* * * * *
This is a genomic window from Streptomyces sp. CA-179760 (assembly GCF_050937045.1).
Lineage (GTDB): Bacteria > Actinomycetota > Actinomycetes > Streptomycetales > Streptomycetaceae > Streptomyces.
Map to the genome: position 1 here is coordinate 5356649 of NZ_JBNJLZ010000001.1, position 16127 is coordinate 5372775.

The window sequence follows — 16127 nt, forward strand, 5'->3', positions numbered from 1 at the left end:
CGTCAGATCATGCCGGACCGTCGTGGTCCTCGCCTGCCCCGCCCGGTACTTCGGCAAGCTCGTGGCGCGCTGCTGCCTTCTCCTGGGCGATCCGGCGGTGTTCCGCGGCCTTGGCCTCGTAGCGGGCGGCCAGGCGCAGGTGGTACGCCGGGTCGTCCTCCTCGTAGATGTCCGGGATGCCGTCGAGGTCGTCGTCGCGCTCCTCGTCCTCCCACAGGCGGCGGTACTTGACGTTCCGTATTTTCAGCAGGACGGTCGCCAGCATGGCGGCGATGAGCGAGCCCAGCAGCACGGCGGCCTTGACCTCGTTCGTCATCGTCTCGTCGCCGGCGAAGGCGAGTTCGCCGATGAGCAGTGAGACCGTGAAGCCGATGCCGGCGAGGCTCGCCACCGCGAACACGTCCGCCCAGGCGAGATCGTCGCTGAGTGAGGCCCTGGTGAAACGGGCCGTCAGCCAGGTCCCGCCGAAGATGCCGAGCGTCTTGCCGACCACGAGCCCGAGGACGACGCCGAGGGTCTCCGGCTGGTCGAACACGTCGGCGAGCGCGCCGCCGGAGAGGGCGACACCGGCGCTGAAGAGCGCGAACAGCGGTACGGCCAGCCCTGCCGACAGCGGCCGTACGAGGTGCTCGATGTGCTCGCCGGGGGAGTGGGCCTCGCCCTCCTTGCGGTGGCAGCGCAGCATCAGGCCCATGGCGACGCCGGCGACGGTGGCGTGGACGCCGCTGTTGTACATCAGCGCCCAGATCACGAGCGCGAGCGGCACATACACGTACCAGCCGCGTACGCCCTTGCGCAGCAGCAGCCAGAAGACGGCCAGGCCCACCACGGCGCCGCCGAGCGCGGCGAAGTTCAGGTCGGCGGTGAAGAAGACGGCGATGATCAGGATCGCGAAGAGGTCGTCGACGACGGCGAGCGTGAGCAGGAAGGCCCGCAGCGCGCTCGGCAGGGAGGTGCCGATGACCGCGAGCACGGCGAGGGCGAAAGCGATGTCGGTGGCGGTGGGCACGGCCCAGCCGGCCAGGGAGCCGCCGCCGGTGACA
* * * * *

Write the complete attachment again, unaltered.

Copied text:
This is a genomic window from Streptomyces sp. CA-179760 (assembly GCF_050937045.1).
Lineage (GTDB): Bacteria > Actinomycetota > Actinomycetes > Streptomycetales > Streptomycetaceae > Streptomyces.
Map to the genome: position 1 here is coordinate 5356649 of NZ_JBNJLZ010000001.1, position 16127 is coordinate 5372775.

The window sequence follows — 16127 nt, forward strand, 5'->3', positions numbered from 1 at the left end:
CGTCAGATCATGCCGGACCGTCGTGGTCCTCGCCTGCCCCGCCCGGTACTTCGGCAAGCTCGTGGCGCGCTGCTGCCTTCTCCTGGGCGATCCGGCGGTGTTCCGCGGCCTTGGCCTCGTAGCGGGCGGCCAGGCGCAGGTGGTACGCCGGGTCGTCCTCCTCGTAGATGTCCGGGATGCCGTCGAGGTCGTCGTCGCGCTCCTCGTCCTCCCACAGGCGGCGGTACTTGACGTTCCGTATTTTCAGCAGGACGGTCGCCAGCATGGCGGCGATGAGCGAGCCCAGCAGCACGGCGGCCTTGACCTCGTTCGTCATCGTCTCGTCGCCGGCGAAGGCGAGTTCGCCGATGAGCAGTGAGACCGTGAAGCCGATGCCGGCGAGGCTCGCCACCGCGAACACGTCCGCCCAGGCGAGATCGTCGCTGAGTGAGGCCCTGGTGAAACGGGCCGTCAGCCAGGTCCCGCCGAAGATGCCGAGCGTCTTGCCGACCACGAGCCCGAGGACGACGCCGAGGGTCTCCGGCTGGTCGAACACGTCGGCGAGCGCGCCGCCGGAGAGGGCGACACCGGCGCTGAAGAGCGCGAACAGCGGTACGGCCAGCCCTGCCGACAGCGGCCGTACGAGGTGCTCGATGTGCTCGCCGGGGGAGTGGGCCTCGCCCTCCTTGCGGTGGCAGCGCAGCATCAGGCCCATGGCGACGCCGGCGACGGTGGCGTGGACGCCGCTGTTGTACATCAGCGCCCAGATCACGAGCGCGAGCGGCACATACACGTACCAGCCGCGTACGCCCTTGCGCAGCAGCAGCCAGAAGACGGCCAGGCCCACCACGGCGCCGCCGAGCGCGGCGAAGTTCAGGTCGGCGGTGAAGAAGACGGCGATGATCAGGATCGCGAAGAGGTCGTCGACGACGGCGAGCGTGAGCAGGAAGGCCCGCAGCGCGCTCGGCAGGGAGGTGCCGATGACCGCGAGCACGGCGAGGGCGAAAGCGATGTCGGTGGCGGTGGGCACGGCCCAGCCGGCCAGGGAGCCGCCGCCGGTGACA